The brindle on a boxer is active and is mainly made up of the color gold, black and white; the white you’ll find on the neck and the paws. Boxers aren’t as popular so you may have to search a bit harder for a great looking brindle one. There is lots of different info on the boxer breed and the varying likelihoods of them having the brindle patterning.
Some describe bull terriers as strange looking with their long noses and dark eyes. They do, of course, pack so much fun and personality into their package deal. There are around 13 color patterns for the bull terrier, some of which are different brindle blends. Also, like the boxer, the bull terrier has a strong, bold brindle.
Great Danes are outrageously big, famously known as one of the world’s largest breeds. Weighing around 200 pounds and growing quite tall, keeping them in small apartments is not a good idea as they need plenty of room, not to mention they drool persistently. Great Danes have a beautiful coat with brindle being their most popular color form but there are plenty of other color combinations the Great Dane is capable of.
Greyhounds are fast and often used for racing, so their short coat is ideal for what they get used for. Greyhounds are known for beautiful brindle coats often in points, saddles or an even covering. Whichever way it turns out, the patterning suits them.
The Boston terrier is cute in brindle. Standard colors are seal or black, with white markings, but can consist of all three variations. The brindle color for this breed of dog is highly valued.
A dachshund is one of the few dog breeds that show brindle combinations but don’t always have short hair. Dachshunds can have long, short or wired hair types. Brindle can show in all three of these hair types.
Brindle happens to be in the more common field of colors for dogs of a mixed ancestry. So many dog breeds carry the brindle gene coloration, but some show it and others show none whatsoever. Sometimes you may introduce a pup with a different brindle coloration than what was present in the parent dogs. Although rare, sometimes the color can be completely different.
If you are thinking about breeding, there is a test available to check whether your dog has the leading black gene also known as KB allele. Animal genetics will confirm if there is any existence of the leading KB, and the results will be one of the following:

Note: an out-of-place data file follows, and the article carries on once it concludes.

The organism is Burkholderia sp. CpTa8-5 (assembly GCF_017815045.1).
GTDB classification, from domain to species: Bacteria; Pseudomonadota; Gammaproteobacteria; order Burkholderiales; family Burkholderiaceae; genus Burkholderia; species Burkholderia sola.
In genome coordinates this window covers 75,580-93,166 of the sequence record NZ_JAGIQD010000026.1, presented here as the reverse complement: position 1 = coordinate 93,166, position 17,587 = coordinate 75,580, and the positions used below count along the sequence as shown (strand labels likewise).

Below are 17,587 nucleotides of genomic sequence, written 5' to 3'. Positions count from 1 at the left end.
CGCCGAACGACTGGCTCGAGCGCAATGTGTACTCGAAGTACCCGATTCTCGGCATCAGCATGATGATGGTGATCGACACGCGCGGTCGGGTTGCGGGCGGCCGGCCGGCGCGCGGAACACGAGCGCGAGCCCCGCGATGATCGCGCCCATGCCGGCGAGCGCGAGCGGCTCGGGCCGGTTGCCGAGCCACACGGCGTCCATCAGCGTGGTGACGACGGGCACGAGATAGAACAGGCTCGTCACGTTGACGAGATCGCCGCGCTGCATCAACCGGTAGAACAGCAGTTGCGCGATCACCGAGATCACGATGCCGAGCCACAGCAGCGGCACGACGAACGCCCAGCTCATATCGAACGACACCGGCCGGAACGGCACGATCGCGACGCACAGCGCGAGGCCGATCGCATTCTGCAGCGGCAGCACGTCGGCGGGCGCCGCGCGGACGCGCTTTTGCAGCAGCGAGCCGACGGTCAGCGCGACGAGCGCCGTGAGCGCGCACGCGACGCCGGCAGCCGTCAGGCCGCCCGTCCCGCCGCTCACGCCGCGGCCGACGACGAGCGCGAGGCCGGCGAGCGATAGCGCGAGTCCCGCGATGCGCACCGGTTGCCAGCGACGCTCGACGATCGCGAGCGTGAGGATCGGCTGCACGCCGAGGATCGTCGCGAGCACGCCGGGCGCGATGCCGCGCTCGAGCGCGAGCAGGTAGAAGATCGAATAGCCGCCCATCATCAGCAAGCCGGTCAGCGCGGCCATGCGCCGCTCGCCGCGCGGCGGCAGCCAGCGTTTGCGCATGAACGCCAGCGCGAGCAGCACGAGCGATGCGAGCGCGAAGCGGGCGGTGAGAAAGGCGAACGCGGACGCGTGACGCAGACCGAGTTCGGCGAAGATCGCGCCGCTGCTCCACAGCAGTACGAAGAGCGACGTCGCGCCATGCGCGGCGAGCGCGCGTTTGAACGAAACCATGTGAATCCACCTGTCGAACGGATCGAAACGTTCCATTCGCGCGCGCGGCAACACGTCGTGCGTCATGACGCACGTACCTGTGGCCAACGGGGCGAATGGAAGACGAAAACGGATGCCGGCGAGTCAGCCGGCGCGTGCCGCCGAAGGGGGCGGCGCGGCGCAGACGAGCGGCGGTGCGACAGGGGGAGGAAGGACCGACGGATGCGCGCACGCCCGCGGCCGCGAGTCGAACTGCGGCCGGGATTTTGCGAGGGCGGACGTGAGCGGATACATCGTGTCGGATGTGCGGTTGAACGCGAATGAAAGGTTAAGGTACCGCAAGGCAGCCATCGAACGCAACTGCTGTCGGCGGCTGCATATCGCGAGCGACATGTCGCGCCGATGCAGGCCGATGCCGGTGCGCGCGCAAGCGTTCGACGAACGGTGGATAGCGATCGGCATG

KB/KB: When your dog carries KB/KB, it means the dog has the two copies of the KB allele. A duplicate of the KB allele will be passed on to his descendants.
If results say KB/n: This means only one copy of the main black allele has been discovered, hence the dogs coat being black based will not express the agouti phenotype. The dog may transfer the KB allele to his descendants. There is also a chance of a brindle transfer.
n/n: In simple form, your dog does not carry dominant KB allele. The coat color will be chosen by the agouti gene. Therefore, they may or may not be brindled.
All the dog breeds listed above make fantastic pets and with so many different brindle combinations, it’s worth taking your time to find the one suited to your lifestyle.
If you have questions regarding the differences between brindle breeds, do your research and, if buying a pedigree, it’s a good option to purchase a brindle one with papers. It is necessary, not only to prove the dog is pedigree but with the papers, you can do a search on the family history. Also, it may help to search for your dog’s ancestry and bloodlines to find out more. Brindle breeds differ depending on the genes that have been handed down. This will determine the type of coat they have in terms of whether the brindle stands out proud or sits back relaxed and just mingles among the stronger color. Nonetheless the brindle is beautiful.
If you are open-minded about what type of dog you would like to own but have your heart set on a brindle, cross breed and mixed breed dogs are worthy of a second look. With regular grooming and quality food, your dog will be showing off their beautiful shiny brindle coat in all its glory!
When not writing about himself in the third person, Andy spends many an hour walking his mischievous, mixed breed rescue dog Mr Wox, aka Soxy Woxy. A leading authority on dog-related topics, Andy is highly respected, deeply appreciated and widely admired.